Driving on bark, building with nutshells – start of the European project UNRAVEL
© kobra78 / Fotolia
ifeu is participating in the European UNRAVEL project as leader of the sustainability assessment. UNRAVEL will demonstrate a sustainable and economically feasible biorefinery for the conversion of second generation biomass into fuels, chemicals and building materials over the next four years. In their efforts the partnership that comprises research organisations, SMEs and large industry from six European countries are supported by the Bio Based Industries Joint Undertaking (BBI JU) which funds the UNRAVEL project with 3.6 million Euros.
The Bio-based Industries Consortium (BIC) and the European Union’s ‘Horizon 2020’ Research and Innovation Framework Programme, both co-funding bodies of the BBI JU, have developed strategic agendas to realise the European transition towards a post-petroleum society while decoupling economic growth from resource depletion and negative environmental impacts. A key task is the creation of novel bio-based value chains by developing new biorefinery technologies and optimising the use of sustainable feedstock for innovative added-value products that respond to market needs. The project will also contribute to the development of new building blocks for different bio-based products from biomass of European origin.
One of the major challenges in creating long-term benefits is to find sustainable and industrially viable biomass that does not compete with land-use for food production or that could pose the risk of natural habitat loss. One promising solution lies in using biomass residues that originate from forestry and/or agriculture such as bark, wheat straw or nutshells. The potential availability of these residues is substantial with estimates of around 180 Mton per year within the EU. Agricultural residues and wheat straw represent approximately half of the total available amount. Components within these residues that are of major economic interest are sugars and lignin, a substance with which bio-based materials and biochemicals can be developed. The UNRAVEL project will target sugar as compound for advanced liquid biofuels for transport and lignin for building blocks for bio-based materials, such as bio-polymers, insulation foams (polyurethane) and bitumen.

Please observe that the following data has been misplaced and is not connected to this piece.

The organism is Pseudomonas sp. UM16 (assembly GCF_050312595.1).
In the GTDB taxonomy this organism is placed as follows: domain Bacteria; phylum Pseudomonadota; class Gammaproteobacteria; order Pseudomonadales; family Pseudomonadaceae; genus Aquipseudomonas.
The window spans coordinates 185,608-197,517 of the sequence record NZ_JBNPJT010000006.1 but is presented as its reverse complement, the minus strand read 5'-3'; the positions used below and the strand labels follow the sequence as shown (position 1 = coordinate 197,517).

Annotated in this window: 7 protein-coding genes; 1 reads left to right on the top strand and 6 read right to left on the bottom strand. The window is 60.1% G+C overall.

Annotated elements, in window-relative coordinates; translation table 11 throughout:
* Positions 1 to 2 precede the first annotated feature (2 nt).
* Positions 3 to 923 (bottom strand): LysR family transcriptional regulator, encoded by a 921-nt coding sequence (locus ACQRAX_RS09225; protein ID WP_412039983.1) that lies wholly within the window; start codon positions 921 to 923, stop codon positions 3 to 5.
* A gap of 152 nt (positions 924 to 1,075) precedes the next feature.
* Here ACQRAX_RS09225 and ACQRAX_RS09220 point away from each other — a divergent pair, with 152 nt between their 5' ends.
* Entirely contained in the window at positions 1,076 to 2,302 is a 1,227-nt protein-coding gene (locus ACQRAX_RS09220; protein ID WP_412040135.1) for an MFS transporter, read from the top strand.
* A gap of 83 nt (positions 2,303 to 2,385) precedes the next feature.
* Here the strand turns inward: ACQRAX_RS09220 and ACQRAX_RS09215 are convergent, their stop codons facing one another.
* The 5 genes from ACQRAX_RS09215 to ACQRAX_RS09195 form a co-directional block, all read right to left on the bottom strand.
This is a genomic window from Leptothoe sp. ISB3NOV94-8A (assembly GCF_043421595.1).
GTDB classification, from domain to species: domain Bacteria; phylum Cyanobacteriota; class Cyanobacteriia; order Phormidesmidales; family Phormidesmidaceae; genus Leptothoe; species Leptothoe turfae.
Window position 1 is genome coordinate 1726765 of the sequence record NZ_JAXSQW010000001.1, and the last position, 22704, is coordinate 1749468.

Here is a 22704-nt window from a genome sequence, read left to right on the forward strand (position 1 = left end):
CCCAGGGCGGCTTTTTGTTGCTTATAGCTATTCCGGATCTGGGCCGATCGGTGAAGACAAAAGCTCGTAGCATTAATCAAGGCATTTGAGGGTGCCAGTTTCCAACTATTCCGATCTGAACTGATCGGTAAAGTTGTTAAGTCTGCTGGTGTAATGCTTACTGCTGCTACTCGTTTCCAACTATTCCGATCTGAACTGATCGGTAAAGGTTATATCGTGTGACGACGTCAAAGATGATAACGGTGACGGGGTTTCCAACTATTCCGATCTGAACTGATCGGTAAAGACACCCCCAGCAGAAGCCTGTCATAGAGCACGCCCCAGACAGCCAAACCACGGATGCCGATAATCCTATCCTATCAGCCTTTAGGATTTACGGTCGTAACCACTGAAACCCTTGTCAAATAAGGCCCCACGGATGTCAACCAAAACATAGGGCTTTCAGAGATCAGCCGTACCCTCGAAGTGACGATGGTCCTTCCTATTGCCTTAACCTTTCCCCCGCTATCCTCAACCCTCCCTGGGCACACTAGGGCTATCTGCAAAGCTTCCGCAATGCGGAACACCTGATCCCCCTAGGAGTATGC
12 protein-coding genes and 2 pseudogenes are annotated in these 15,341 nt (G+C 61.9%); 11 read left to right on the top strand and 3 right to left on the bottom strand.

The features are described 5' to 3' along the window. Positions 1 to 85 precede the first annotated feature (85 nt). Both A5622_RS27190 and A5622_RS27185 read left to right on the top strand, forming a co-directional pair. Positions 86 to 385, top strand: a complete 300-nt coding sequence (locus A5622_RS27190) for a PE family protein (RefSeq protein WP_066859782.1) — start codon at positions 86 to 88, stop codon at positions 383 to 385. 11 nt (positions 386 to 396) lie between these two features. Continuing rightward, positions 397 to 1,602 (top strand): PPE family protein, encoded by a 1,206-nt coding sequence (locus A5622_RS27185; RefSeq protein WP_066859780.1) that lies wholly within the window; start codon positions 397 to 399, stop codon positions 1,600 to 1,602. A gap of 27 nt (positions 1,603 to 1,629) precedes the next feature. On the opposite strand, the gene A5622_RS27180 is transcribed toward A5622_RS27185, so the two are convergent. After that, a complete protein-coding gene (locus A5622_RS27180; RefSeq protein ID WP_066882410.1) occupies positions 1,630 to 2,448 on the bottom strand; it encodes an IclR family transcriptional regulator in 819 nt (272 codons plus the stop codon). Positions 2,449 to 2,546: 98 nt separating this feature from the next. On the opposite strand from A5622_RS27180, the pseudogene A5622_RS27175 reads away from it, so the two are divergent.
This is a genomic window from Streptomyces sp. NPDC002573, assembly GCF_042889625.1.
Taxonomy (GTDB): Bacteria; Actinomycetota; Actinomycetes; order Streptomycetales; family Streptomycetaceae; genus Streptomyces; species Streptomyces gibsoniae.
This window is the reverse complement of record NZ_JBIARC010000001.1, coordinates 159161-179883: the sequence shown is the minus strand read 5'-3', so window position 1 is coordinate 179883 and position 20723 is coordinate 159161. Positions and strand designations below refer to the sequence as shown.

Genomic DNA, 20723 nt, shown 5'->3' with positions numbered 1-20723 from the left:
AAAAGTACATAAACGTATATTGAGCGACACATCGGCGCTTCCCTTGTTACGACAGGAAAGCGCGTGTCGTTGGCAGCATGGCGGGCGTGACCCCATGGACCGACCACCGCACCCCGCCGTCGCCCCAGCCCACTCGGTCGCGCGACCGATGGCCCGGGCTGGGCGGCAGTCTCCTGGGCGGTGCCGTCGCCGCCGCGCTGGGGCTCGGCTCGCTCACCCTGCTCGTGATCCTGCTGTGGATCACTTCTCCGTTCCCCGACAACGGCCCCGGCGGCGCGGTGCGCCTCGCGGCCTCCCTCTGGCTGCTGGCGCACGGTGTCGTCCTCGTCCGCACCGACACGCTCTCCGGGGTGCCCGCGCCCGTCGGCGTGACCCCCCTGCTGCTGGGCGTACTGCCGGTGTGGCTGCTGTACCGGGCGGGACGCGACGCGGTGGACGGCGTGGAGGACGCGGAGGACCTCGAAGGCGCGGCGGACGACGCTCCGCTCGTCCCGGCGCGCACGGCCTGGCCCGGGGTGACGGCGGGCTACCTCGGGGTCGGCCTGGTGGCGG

To be able to use all valuable components that are present in a certain feedstock an efficient integrated biorefinery process is required. Currently, the inefficient fractionation of lignocellulosic biomass into its main constituents seriously hinders the use of plant-based residues for economic purposes.
In UNRAVEL the mild biomass fractionation process FABIOLATM is applied, further matured and upscaled. This process has been patented by consortium partner ECN (part of TNO) and has a large potential for improving the cost-effective pre-treatment of biomass. The fractionation of pre-extracted agricultural, forestry and food-processing residues will result in high yields of components. Another breakthrough that will be achieved in UNRAVEL is the increased homogeneity of the feedstock composition by pre-extraction of biomass and the purity of resulting biorefinery products.
With its breakthroughs UNRAVEL will make a strong contribution towards the EU goal of a bio-based economy that supports the transition towards a post-petroleum society while decoupling economic growth from resource depletion and negative environmental impacts. The project holds potential for a significant reduction of operating cost and energy demand, which will equally benefit the economy and the environment. Individual processing and conversion steps of biomass and compounds and their technical and economic feasibility will be demonstrated at industrial pilot scale. A full techno-economic and sustainability assessment of the entire value chain, including environmental, economic as well as social aspects, will be completed during the UNRAVEL project. These assessments ensure that all measures are taken to maximise the project’s impact towards a more sustainable society.
Download the project’s press release. (pdf, 300 KB)